MURRAY HILL — The Landmarks Preservation Commission designated a Murray Hill office tower as a New York City landmark on Tuesday.
Both the exterior and the first-floor lobby of the Madison Belmont Building, located at 181 Madison Avenue at East 34th Street, are included in the designation, according to a commission press release.
The building was constructed between 1924 and 1925 and designed by Warren & Wetmore, the architecture firm behind the design of Grand Central Terminal. The details on the facade and on the interior of the structure, featuring both Renaissance and Art Deco architectural styles, have ranked the building among some of the firm’s more unusual works.
“The building is important because it straddles the line between classical and early modern design, and anticipates the coming wave of Art Deco skyscrapers and office buildings in New York City during the late 1920s and 1930s,” commission Chairman Robert B. Tierney said in a statement.
In addition to identifying landmarks across the city, the commission is also responsible for regulating changes to those buildings as part of its mission to “safeguard the city's historic, aesthetic, and cultural heritage,” according to the commission’s website.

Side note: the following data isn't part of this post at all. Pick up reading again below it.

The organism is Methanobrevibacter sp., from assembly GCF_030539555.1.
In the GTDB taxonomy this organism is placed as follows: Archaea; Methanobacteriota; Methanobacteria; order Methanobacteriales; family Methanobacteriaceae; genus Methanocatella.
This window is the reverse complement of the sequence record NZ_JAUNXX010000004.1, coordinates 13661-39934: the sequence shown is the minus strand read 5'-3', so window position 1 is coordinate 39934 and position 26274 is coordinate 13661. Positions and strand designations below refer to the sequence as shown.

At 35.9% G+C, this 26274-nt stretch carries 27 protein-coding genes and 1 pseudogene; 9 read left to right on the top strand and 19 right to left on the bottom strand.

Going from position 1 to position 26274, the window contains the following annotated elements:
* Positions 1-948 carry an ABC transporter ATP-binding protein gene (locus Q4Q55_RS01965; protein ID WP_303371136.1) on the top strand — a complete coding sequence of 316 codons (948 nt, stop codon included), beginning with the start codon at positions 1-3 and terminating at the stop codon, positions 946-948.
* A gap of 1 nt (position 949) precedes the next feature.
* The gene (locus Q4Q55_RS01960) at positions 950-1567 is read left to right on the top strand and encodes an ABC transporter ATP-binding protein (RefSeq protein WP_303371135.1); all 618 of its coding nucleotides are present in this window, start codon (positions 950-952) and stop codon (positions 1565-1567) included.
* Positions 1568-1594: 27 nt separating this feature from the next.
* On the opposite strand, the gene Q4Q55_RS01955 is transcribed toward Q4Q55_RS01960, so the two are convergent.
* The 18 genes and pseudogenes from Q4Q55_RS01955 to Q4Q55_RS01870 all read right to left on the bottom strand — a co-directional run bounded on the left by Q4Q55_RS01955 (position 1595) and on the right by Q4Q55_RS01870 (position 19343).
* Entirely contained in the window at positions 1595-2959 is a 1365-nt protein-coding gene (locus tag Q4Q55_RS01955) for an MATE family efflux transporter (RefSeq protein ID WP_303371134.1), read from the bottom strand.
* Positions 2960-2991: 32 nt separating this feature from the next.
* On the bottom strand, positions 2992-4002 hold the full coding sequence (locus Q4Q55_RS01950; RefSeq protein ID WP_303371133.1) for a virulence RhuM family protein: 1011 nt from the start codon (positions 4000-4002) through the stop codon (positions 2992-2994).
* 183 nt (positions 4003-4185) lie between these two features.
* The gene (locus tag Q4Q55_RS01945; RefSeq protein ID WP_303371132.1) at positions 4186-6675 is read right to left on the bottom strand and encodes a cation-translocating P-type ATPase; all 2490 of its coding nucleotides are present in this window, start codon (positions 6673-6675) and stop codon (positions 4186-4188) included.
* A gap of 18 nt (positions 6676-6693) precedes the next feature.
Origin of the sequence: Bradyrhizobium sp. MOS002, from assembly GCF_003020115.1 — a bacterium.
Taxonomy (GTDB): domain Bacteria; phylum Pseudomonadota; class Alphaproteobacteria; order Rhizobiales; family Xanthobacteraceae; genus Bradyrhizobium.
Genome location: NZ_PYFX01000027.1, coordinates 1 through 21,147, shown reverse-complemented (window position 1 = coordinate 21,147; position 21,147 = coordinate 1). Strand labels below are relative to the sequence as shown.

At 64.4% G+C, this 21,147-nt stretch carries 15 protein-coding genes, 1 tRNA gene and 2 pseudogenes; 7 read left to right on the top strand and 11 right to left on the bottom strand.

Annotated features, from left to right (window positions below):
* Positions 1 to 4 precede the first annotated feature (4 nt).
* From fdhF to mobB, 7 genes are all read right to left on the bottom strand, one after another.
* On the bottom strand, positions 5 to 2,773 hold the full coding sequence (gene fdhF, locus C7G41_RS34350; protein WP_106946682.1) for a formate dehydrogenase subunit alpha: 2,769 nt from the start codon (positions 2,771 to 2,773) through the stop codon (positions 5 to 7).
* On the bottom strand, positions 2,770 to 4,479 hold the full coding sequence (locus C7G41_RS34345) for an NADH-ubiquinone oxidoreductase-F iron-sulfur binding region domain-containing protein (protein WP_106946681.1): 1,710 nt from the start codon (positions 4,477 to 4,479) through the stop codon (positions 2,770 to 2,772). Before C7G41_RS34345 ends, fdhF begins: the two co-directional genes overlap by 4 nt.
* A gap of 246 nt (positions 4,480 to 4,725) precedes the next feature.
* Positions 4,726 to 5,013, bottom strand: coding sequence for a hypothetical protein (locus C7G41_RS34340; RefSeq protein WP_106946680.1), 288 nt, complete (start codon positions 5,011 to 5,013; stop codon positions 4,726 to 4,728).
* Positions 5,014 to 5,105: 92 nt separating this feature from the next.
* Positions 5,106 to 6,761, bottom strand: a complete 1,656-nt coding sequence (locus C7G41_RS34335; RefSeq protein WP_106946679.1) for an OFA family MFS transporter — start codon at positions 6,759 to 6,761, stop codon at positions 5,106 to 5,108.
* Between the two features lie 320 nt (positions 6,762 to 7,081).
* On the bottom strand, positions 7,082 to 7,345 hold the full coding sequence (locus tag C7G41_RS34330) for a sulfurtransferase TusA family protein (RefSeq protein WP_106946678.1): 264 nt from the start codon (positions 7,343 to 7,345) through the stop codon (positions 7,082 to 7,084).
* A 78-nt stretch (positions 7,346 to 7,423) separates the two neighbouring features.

The Madison Belmont Building has several defining details that distinguish it from traditional stone structures. The façade features pink brick and red metal window frames, as well as a multi-toned portion of brick done in a basket-weave pattern that is a signature element of Art Deco design.
Inside the building, the lobby is more traditional, featuring marble and bronze and a multi-colored, barrel-vaulted ceiling. Across the walls are bronze figures of gods and mythological creatures that bring in elements of ancient Greece, Rome and Egypt.
The Madison Belmont was originally conceived as office and showroom space for silk companies. Until 1932, its major tenant was the Cheney Silk Company, a firm founded in 1838. Across the ceiling of the lobby are images of sailing ships, which suggest early efforts to locate silk.
“The sumptuous design and materials of the lobby made a grand statement to visitors originally shopping for fine silk goods back then,” Tierney said. “And it remains a remarkably intact, elegant entrance today.”